Evita! A Legend for the Seventies by W. A. Harbinson Star Books, £1.95) When Rudolph Valentino died in 1926, some 50,000 mourners turned out to pay tribute to him. Such scenes were unheard of.
Yet when, in 1952, Dona Maria Eva Duarte de Peron, better known to the people of Argentina as Evita, the Lady of Hope, the Lady of Compassion and offically proclaimed the Spiritual Chief of the Nation, was being buried, some 700,000 mourners crowded the street of Buenos Aires.
With the popularity of one of the songs Ihut iunnuortulised her, "Don't Cry for Me, Argentina," surprising ly, ---1 up the Pops," it is timely that this lavishly illustrated hook on her life and early death should
Such were the emotions created by Tee' a. untimely death from ...mcee that thousands of pious Argentinians asked Pope Xil to canonise her.
Maria Eva Duarte was born in Los l oldos on May 7, 1914. She grew up as a very politically aware young woman, veering towards In 1935 Eva was in Buenos Aires and earning her living es in actress. She broke into films and even had her own show on Radio Belgrano.
At the age of 24 she met Juan Domingo Peron. a military officer who had taken part in a military coup_ Peron was corrupt right l-orn the start, and was in love with power. Ile worked ceaselessly I or the overthrow of his own friend President Ramirez. whom the military had brought to power, and Eva, through her ratio programme. hcgan to help issuing propaganda on his behalf. Peron arid Evita were married in October, 1945. If love formed part of this marriage, it did not form the whole. Both Evita and Peron were power mad in different ways, I vita knew the way to power la} in get tine the mass of people behind her. iler socialist veneer was more inclined towards Fascism than Socialism. Through her propaganda she successfully unionised Argentina. but those unions' power was phieed very firmly in the hands of Judo Peron_ Soon Peron was dictetoi of the country and Eva the I irst Lady."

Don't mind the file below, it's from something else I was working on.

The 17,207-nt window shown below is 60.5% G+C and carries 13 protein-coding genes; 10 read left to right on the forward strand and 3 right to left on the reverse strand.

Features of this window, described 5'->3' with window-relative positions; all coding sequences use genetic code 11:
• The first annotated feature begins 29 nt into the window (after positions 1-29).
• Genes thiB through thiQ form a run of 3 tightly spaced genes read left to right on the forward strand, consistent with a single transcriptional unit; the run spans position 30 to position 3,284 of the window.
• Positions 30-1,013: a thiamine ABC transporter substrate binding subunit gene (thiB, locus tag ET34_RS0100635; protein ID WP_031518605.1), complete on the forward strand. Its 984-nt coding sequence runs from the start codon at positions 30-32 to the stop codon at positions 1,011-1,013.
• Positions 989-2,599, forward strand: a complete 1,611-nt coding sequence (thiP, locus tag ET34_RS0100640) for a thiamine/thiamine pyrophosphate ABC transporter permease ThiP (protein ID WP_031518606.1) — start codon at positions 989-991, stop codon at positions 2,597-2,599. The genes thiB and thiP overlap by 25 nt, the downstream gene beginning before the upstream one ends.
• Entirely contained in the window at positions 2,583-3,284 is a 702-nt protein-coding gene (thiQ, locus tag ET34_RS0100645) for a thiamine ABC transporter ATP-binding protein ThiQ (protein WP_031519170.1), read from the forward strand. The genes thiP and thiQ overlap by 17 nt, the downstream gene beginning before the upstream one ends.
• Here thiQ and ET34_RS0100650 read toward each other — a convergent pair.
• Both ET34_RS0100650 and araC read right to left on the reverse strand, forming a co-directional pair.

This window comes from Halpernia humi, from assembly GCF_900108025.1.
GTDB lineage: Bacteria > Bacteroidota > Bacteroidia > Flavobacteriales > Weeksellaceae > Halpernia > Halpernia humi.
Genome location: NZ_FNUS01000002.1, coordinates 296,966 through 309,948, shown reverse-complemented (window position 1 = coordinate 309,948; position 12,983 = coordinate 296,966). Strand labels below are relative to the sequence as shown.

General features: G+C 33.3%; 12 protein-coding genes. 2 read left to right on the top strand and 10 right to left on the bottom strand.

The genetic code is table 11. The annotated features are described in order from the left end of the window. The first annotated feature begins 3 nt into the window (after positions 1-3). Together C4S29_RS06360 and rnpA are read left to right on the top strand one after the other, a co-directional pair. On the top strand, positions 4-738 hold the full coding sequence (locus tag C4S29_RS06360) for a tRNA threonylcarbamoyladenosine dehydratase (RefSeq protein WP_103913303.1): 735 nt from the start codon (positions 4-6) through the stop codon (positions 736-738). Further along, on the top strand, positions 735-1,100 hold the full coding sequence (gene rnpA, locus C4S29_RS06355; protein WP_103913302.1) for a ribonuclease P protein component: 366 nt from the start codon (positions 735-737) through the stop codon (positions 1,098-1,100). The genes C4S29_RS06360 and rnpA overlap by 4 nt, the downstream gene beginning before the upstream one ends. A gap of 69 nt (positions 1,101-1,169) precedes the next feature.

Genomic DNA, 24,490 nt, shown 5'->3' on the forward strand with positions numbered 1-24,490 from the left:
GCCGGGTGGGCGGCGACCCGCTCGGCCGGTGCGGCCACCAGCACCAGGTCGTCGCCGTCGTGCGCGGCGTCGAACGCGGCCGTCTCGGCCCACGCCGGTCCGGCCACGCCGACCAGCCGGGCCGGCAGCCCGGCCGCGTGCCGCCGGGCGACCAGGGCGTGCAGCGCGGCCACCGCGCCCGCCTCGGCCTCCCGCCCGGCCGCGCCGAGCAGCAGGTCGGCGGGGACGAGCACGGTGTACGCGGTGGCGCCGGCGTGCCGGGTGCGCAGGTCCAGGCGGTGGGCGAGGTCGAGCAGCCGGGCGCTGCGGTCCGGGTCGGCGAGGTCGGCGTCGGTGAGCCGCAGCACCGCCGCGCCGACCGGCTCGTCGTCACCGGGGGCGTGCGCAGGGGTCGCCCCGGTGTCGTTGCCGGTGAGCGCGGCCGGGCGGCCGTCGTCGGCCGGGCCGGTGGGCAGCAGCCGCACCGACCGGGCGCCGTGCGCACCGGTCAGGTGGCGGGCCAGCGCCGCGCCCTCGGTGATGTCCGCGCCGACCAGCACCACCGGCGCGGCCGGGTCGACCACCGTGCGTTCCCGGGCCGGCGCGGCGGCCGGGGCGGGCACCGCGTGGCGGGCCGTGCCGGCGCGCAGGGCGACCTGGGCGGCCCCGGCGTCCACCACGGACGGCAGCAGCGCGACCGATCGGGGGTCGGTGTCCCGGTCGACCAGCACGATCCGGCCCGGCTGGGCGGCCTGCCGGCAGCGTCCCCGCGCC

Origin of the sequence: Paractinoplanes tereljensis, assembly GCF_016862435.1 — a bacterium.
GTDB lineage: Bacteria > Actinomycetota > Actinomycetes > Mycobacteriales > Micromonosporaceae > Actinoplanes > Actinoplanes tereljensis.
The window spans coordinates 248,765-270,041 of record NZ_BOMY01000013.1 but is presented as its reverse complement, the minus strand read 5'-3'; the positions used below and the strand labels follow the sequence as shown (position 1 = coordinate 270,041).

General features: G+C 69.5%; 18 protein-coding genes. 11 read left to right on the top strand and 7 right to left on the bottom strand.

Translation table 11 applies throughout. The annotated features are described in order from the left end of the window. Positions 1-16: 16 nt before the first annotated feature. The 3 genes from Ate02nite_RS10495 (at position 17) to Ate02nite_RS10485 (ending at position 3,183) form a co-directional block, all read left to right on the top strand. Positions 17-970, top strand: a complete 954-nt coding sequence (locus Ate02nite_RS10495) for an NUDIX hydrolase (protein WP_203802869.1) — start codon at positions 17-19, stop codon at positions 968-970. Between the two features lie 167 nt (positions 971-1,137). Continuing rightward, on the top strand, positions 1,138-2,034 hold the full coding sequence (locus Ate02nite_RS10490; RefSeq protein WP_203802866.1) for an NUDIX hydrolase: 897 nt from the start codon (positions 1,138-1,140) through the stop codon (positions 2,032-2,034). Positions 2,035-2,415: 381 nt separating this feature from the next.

Ne yertheless. Eva's activities, her use of propaganda, have. left a letting impression in the minds of Argentinians. She is still revered as a saint who selflessly aided the poor. She was. in fact, no more than it power-hungry person who was not above selling her body to gain position.
Had she lived on a few more ears. she would have been driven into exile along with her corrupt and greedy husband, whose dietatorship lasted until 1955. Her death before the revelations of his evil and corruption. whitewashed her from her share in that evil.
It was the conviction of the people in her ferrety that eventually led to the reinstatement of Peron as President in 1973, and still makes the mime of Evita such an emotive s 11031111ln In A rgeiii
Peter Berresford Ellis